Cover We're listing 10 historic sites and buildings in Hong Kong which have been unexpectedly restored (Photo: The Murray/Instagram)

Explore these historic sites across Hong Kong, which have been revitalised and restored to their former glory

While most colonial or historic buildings in Hong Kong were demolished before the handover, some have survived to this very day and are thriving on with a new life and purpose. The city may be known for its modern skyscrapers, but there's also different side to Hong Kong. For a glimpse into the city's storied past we're listing 10 historic sites and buildings which have been unexpectedly restored––from hotels such as the Tai O Heritage and The Murray, to cultural sites such as Tai Kwun and The Mills.

See also: The Most Instagrammable Architecture Spots In Hong Kong

1. Tai O Heritage Hotel

Known as "The Venice of the Orient", Tai O hasn’t always been quite so glamorous. Once it was looming with piracy. In 1902, a police station was built under British colonial rule to guard the shore against bandits. The colonial edifice was constructed on a secluded headland abutting Shek Tsai Po Street in the west of the village, looking out towards the western Hong Kong waters.

A century later, the police station, still retaining its Chinese tiled roof, wooden casement windows, granite steps, French windows and magnificent creamy arches, was turned into the boutique Tai O Heritage Hotel. Hotel guests can now enjoy the breathtaking sea view at Tai O Outlook while they enjoy the dishes made with local products––including shrimp paste and salted fish––after a day of adventure in the fishing village, where traditional tea cakes and herbal tea are still a favourite among both locals and visitors.

Tai O Heritage Hotel, Shek Tsai Po Street, Tai O, Lantau Island, Hong Kong

See also: Neighbourhood Guide: What To Eat, Drink And Do In Tai O

2. Nam Koo Terrace

Wan Chai was the earliest district developed in Hong Kong, and Ship Street was populated with the Chinese community. Constructed in 1918, the brick red mansion, which overlooks the busy harbour, was once the residence of the wealthy Shanghainese To family. To Chun-man, a wealthy businessman, leased the land lot in 1915 and sold the property in 1921 to his younger brother To Jaak-man, who followed his in-laws to Hong Kong to make a living as Wing On Company Limited’s Chief Chinese Silks Salesman and later on Secretary for the Commercial Chamber of The Heung Shan District.

Nam Koo Terrace embraces the Colonial Eclectic style, combining Classical Revival and Italian Renaissance architectural features with traditional Chinese motifs and decorations. Elevated from Wan Chai’s hustle and bustle, the “mid-levels” property also has a water lily pond and a pavilion. So, it isn’t unimaginable when the Hopewell Holdings, which bought the property from the To family in 1988, submitted an application to the Town Planning Board to convert the building into a marriage registry in 2018. The only thing is, the mysterious death of To Jaak-man inside the mansion in 1943 and the conversion of the place into a ‘comfort station’ where women were forced into prostitution by the imperial Japanese army during the Japanese Occupation make the site a notorious haunted house.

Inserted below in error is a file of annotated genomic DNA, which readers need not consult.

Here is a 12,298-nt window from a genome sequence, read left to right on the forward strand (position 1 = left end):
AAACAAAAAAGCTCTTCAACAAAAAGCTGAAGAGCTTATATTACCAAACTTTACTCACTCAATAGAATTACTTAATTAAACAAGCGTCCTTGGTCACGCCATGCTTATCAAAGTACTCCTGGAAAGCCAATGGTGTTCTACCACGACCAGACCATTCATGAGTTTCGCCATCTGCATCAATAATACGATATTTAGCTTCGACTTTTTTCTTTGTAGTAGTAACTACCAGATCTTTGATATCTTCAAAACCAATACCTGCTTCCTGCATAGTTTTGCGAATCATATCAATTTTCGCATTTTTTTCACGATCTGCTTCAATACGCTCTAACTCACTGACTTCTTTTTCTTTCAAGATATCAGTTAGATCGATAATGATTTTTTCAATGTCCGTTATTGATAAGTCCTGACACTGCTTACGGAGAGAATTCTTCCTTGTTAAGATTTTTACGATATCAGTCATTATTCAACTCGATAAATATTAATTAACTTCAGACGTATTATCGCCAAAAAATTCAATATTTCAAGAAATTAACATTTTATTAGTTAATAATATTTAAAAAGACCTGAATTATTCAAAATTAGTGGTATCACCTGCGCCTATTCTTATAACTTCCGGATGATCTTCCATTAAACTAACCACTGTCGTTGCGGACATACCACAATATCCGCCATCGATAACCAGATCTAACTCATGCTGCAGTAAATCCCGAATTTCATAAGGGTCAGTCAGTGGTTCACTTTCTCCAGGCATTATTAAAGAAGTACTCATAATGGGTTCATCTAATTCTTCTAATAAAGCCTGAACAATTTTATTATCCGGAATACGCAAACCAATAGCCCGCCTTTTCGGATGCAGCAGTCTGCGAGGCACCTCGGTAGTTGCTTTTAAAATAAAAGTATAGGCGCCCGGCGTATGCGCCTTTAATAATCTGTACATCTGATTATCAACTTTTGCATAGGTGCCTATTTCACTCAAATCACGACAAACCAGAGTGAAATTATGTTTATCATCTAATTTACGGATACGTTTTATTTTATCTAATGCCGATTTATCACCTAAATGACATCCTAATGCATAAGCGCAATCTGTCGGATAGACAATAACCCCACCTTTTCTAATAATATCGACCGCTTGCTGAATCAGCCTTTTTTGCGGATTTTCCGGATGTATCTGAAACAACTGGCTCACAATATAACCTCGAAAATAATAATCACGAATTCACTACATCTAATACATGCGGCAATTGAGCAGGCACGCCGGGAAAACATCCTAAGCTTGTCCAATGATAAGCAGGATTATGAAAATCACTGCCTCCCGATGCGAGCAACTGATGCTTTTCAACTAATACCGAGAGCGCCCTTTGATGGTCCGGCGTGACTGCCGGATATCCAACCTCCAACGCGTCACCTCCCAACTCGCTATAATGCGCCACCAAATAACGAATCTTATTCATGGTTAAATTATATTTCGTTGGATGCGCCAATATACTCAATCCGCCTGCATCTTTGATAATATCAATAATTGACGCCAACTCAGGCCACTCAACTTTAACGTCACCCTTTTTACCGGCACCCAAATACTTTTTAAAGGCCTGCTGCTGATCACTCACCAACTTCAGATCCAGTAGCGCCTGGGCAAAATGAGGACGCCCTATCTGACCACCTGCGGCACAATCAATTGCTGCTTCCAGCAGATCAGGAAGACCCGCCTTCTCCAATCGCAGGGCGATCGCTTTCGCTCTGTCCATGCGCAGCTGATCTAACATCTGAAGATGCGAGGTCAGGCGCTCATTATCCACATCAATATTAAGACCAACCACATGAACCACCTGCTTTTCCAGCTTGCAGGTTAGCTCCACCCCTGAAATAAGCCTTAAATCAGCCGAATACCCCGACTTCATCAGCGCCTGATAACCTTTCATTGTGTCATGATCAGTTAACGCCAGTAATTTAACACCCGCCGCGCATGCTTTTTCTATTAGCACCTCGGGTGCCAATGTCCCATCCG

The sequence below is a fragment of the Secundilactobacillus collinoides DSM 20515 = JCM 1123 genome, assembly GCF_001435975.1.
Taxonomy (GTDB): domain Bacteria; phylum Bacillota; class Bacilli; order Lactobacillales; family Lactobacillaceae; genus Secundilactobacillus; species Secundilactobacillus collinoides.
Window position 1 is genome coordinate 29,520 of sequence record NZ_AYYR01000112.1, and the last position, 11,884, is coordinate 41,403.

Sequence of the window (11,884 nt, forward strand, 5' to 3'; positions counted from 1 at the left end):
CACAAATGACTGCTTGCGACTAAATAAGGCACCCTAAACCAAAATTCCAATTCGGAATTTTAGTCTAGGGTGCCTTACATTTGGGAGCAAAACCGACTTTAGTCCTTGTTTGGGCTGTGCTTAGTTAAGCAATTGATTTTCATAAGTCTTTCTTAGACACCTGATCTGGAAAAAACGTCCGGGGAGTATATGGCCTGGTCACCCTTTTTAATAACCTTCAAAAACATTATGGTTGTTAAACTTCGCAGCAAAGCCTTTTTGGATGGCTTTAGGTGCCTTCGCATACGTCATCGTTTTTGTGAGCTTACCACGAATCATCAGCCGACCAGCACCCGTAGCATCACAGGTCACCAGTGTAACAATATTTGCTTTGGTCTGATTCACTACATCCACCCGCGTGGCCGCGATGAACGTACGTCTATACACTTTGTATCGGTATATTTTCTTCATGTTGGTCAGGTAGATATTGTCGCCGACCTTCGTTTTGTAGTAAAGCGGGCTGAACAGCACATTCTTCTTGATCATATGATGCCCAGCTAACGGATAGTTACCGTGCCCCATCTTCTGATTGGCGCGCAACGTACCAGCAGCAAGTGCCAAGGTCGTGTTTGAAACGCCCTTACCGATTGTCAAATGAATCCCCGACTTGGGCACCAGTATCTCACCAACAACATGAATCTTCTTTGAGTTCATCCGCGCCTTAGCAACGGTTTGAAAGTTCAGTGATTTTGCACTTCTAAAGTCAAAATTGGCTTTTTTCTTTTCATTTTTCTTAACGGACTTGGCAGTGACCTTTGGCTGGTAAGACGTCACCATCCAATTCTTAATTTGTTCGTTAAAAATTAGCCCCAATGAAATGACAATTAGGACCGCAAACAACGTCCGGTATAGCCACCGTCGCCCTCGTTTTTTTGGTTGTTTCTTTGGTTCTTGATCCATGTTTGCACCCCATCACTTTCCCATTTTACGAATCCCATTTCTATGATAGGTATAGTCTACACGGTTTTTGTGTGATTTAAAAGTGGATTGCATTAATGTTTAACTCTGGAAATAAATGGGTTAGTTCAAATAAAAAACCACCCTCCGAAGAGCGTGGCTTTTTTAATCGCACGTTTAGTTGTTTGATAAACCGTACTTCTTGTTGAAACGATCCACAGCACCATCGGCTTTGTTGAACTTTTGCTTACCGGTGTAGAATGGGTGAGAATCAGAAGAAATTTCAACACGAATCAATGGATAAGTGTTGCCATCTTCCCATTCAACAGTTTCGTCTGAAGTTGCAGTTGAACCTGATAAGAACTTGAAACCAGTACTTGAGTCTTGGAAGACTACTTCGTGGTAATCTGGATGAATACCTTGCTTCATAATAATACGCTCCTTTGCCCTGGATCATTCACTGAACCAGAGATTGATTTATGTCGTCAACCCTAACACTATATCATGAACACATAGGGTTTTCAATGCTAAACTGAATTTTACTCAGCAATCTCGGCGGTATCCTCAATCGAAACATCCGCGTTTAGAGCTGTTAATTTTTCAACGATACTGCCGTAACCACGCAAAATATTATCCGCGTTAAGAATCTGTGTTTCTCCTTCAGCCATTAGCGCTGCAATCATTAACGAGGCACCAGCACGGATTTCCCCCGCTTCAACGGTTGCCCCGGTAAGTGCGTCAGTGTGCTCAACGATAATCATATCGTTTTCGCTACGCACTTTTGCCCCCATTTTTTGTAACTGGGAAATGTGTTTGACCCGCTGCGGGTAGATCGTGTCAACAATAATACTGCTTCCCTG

Nam Koo Terrace, 55 Ship Street, Wan Chai, Hong Kong

3. The Murray

Built in 1969, the Murray building was the then tallest building in Hong Kong and a part of the Conserving Central Project. In its heyday, the edifice won several awards for its clever energy efficient design, in particular its windows which were angled in a way that avoided direct sunlight into the room but were able to maximize natural lighting. Originally constructed as a government office building that overlooks Hong Kong Park, the building was vacant when its occupants relocated to Tamar in Admiralty in 2011.

Two years later, Wharf Holdings won the auction for the site. Sir Norman Foster and his team at Foster+Partners took on the renovation project and turned the heritage building into The Murray, a luxury hotel with 336 suites. It still retains the iconic window designs, the facade, arches, vehicle ramp leading to a covered car park and the old tree in the forecourt of the main entrance. “One didn’t really imagine when a building was designed for office accommodation if it’s going to end up being a hotel. I think it’s absolutely marvelous, and to think after all these years, and it’s a lot of years, it should be having a second life, and being used for what it’s going to be used for, is amazing,” says Ron Phillips, the original architect of the Murray building.